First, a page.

Metabolic and endocrine changes in persons aging with spinal cord injury.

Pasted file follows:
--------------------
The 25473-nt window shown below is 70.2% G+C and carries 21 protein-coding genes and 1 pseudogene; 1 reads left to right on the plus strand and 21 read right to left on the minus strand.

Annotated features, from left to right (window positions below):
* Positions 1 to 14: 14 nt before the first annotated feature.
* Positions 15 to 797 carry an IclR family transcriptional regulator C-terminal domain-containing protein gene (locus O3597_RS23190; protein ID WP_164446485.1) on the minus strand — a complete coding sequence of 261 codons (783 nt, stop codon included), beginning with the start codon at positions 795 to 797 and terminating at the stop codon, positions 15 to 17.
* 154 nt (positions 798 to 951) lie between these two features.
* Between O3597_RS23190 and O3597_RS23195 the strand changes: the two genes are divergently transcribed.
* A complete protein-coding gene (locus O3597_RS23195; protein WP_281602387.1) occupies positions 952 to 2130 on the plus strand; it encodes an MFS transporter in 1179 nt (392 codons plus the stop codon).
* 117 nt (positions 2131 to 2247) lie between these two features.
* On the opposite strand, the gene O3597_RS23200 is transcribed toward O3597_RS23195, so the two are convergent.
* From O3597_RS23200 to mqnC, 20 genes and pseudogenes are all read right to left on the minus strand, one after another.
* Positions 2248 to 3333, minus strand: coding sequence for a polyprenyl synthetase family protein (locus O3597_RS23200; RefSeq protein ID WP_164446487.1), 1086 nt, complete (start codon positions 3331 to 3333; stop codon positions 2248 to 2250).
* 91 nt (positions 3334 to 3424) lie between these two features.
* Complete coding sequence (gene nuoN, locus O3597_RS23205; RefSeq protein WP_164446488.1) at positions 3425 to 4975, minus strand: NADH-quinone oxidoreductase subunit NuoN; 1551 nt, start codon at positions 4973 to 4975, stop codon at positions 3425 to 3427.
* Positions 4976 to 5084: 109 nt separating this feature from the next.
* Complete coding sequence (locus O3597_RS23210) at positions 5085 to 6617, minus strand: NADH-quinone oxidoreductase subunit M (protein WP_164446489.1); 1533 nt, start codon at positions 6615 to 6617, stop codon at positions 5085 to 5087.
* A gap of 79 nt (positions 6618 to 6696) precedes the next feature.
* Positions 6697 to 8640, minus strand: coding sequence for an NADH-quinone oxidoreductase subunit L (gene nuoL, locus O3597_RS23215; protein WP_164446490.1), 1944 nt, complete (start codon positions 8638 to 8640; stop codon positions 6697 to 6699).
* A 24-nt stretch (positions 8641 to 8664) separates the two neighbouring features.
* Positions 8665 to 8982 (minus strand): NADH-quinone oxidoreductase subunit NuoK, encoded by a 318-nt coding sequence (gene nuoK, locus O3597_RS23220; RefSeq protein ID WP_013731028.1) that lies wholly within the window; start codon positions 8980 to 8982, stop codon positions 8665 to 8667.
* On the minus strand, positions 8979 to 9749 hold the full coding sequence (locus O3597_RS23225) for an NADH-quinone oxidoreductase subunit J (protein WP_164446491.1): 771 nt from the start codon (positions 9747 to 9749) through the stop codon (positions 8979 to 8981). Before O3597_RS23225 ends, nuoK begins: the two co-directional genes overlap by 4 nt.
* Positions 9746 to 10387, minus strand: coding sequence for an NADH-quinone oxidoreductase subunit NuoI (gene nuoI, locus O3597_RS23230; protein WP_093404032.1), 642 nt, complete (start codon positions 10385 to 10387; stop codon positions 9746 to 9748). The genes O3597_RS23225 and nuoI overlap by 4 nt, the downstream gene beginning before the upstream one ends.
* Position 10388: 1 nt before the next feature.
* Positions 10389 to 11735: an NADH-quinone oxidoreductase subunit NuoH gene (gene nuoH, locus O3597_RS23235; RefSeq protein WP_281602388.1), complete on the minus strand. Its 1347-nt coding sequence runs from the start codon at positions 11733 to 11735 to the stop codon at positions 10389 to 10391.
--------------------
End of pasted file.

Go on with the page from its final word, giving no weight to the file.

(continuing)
Persons with spinal cord injury (SCI) have secondary medical disabilities that impair their ability to function. With paralysis, dramatic deleterious changes in body composition occur acutely with further adverse changes ensuing with increasing duration of injury. Lean mass, composed of skeletal muscle and bone, is lost and adiposity is relatively increased. The body composition changes may be further exacerbated by associated reductions in anabolic hormones, testosterone, and growth hormone. Individuals with SCI also have decreased levels of activity. These body composition and activity changes are associated with insulin resistance, disorders in carbohydrate and lipid metabolism, and may be associated with premature cardiovascular disease. Although limited information is available, upper body exercise and cycle ergometry of the lower extremities by functional electrical stimulation (FES) have been reported to have a salutary effect on these body composition and metabolic sequelae of paralysis. Perhaps other innovative, externally mediated forms of active exercise of the paralyzed extremities will result in an increased functional capacity, metabolic improvement, and reduction of atherosclerotic vascular disease.